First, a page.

How to be more convincing in your next big meeting
One of my crew is giving a presentation to the sales team and as we we’re prepping I used a bunch of my go to tips. These may or may not be the best choice depending on the audience, venue, culture or objective. I encourage you to think about them before your next big event.
Pre-wire problem children
Ever presented an idea and had someone poke it full of wholes completely wrecking any chance you had of getting a decision? I have. Some people need to be briefed ahead of time and be given an opportunity to consider and shape the idea. It was so common at a former company of mine we had a name for it “pre-wiring.”
If someone is very analytical and needs time to consider something, get to them early. If you need their support, include them in your preparation. I wish it wasn’t this way and that we could just have meetings to decide, but I’ve been to very few places that work that way.
That usually works but if someone is diving too deep in the details or taking the conversation off track. Stop them politely by suggesting that you two follow up offline or that you will come back to that topic.
Practice key ideas
If I’m speaking at a conference, you’ll find me in a quiet corner talking to myself. If I’m presenting to a few clients, I’ll rehearse my big ideas in my head on the ride over. Unless you are a professional speaker you will never come off as too rehearsed.
Fix your posture
“Room presence” is an important skill or any leader or someone trying to get a decision made. The easiest way to increase your presence is to stand up by the monitor or by a whiteboard with a marker in your hand. You are directing attention to you and putting you in a place where you have a better vantage point. When I’m on a hangout or doing a WebEx I try to sit up straighter to mimic the feeling of being on stage.
Dress up a bit
My husband wears a t-shirt, jeans and Vans just about everyday but if he has a bigger meeting the collared shirt comes out. I may wear a nicer top, a jacket or shoes with a bit of a heel. It’s not for them, it’s for me to feel a bit more confident and polished. If i’m at home I’ll throw a nicer top over my t-shirt and yoga pants. (PS – Check to see what’s in the background of your video, someone mentioned my husband’s stout beer collection once so I moved it so it would stay out of frame)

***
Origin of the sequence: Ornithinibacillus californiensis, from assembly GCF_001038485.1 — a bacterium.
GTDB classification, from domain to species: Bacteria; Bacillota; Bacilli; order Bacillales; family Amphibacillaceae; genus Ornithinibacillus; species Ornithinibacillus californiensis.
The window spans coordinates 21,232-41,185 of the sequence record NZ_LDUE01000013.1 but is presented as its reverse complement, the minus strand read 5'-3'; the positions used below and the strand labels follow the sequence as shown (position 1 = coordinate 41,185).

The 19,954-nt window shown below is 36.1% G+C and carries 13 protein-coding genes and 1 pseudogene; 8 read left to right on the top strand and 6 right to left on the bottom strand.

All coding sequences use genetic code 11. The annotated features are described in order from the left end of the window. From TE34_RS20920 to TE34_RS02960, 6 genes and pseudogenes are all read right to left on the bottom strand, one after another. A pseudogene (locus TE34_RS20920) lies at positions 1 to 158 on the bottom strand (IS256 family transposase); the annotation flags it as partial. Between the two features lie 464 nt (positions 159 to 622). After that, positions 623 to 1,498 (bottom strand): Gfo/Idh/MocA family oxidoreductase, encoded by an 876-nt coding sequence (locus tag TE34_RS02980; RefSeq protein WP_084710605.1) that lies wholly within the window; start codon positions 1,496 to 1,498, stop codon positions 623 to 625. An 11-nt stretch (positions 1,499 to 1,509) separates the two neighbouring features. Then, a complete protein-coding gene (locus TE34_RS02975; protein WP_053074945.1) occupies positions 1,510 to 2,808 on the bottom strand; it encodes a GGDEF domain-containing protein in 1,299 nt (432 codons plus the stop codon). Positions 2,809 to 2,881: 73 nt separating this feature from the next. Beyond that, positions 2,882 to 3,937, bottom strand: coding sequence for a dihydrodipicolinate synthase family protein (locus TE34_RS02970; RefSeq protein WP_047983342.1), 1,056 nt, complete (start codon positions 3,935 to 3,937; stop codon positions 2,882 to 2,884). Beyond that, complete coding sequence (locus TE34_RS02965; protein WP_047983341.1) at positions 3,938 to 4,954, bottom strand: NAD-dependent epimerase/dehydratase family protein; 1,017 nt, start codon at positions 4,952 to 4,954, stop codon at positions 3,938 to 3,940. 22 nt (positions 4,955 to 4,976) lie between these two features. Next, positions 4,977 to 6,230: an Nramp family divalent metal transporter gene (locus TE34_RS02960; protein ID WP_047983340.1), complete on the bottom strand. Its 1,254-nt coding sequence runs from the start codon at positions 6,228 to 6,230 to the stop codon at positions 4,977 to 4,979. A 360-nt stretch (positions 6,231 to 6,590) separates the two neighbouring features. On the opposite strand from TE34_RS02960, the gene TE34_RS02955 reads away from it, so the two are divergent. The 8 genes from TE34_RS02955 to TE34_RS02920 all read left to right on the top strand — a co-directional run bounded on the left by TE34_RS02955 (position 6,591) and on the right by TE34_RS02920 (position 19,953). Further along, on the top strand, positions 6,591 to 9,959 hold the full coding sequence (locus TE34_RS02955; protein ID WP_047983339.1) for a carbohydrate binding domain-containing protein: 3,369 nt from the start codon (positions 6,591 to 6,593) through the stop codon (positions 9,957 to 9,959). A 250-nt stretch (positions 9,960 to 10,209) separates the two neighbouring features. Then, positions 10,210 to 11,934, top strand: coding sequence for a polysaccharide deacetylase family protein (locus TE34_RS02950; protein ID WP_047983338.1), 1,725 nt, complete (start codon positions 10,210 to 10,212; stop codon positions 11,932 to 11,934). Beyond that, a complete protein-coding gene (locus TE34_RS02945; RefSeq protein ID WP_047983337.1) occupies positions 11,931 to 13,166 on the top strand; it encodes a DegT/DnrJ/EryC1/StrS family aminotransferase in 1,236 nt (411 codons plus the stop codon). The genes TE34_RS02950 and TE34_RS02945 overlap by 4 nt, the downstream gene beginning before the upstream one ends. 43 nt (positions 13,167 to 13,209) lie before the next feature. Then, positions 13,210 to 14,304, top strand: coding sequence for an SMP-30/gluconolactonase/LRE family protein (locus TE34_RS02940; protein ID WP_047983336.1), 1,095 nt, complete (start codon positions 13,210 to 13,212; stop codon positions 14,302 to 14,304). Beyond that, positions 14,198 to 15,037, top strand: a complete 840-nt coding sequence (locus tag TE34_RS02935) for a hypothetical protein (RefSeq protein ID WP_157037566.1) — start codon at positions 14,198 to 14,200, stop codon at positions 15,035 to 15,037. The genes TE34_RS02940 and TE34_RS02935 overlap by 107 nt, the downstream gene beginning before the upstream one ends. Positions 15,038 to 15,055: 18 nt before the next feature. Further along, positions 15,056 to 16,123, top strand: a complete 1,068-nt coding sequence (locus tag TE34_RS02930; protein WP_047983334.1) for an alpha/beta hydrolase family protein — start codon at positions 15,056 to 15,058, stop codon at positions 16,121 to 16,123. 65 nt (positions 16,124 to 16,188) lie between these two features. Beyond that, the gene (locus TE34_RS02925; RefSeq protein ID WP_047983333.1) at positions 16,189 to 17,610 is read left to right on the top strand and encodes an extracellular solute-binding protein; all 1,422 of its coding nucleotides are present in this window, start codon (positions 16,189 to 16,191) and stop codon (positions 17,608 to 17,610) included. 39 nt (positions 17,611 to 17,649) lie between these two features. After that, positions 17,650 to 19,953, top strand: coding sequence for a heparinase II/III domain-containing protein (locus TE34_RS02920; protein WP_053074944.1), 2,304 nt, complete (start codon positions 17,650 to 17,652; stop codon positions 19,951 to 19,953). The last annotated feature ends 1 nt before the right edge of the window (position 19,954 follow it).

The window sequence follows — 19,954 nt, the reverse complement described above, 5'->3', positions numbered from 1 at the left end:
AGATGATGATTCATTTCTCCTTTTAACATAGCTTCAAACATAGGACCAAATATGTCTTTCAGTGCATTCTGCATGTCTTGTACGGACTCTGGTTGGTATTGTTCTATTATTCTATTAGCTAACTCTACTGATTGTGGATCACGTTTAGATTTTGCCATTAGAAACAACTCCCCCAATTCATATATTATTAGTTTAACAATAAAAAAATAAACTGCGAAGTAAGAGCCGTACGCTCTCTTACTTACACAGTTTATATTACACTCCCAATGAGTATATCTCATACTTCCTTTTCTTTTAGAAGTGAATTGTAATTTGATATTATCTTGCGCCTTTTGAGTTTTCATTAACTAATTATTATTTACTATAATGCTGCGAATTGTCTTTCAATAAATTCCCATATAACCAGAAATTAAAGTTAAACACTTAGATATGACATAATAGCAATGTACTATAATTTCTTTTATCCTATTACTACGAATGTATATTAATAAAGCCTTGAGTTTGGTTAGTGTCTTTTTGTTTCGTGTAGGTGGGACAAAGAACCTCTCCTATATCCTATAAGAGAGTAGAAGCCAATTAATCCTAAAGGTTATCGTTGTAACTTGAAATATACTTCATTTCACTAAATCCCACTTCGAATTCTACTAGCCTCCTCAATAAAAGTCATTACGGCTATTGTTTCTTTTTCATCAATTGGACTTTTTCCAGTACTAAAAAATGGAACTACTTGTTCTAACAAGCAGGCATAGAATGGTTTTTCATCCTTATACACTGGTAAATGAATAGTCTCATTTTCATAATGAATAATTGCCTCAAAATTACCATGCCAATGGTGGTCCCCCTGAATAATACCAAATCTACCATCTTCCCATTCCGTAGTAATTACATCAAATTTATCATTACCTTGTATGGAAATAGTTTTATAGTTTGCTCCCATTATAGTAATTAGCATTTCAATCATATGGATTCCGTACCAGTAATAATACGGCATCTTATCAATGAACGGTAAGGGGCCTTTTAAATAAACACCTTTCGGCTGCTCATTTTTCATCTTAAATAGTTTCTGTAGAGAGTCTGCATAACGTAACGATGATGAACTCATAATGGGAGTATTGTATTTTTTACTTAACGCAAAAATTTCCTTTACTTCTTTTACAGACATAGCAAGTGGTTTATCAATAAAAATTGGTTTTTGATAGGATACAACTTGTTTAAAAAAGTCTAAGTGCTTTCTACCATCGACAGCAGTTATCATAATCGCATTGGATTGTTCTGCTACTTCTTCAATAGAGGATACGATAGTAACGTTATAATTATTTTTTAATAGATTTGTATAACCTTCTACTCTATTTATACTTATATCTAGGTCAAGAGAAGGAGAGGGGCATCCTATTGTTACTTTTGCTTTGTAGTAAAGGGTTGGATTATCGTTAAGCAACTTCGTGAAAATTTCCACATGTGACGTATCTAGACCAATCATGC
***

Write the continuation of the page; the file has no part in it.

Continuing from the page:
Never skip the setup
I’m not known for my patience. I just want to get to talking about what ever it is that I wanted to talk about. My friend Cip taught me to always start by explaining what we were doing, why it mattered and where we were in the process. That context made it much easier for the audience to be able to make the decision or take the action I was asking for.
Watch your language
Use simple and commonly understood words. If you do need to use a technical term explain it using a metaphor or other device. The easier to understand you are the more likely you’ll get your message across. It helps to practice with someone who will tell you when you are being confusing or to have someone watch you speak and write down what technical terms you use.
I talk fast (blame my New York City roots). I was given the advice years ago that I should feel painfully slow when talking to an audience because that is a more comfortable speed for them. I give the same advice to my team. I’m at my worst when everyone is remote. I talk way too fast and struggle to connect. It’s great if you can have folks turn on video so you can talk to them or have at least one person in the room with you.
Ask for question and count to three
A teacher taught me to count “one, one thousand; two, one thousand; three, one thousand” after every question I asked to a class. It feels very long and uncomfortable but it creates a silence that people will fill with questions they may not want to ask. Be strong in the silence and give them time to open up.
Don’t rush into an answer
Take a moment and formulate your answer. Better to appear thoughtful and be thoughtful rather than stumbling into your ideas.
Be prepared for questions
I’m a fan of a short presentation with a hefty appendix. You are prepared to answer questions that come up but your story is not weighed down with a bunch of material that only is relevant to one or two people.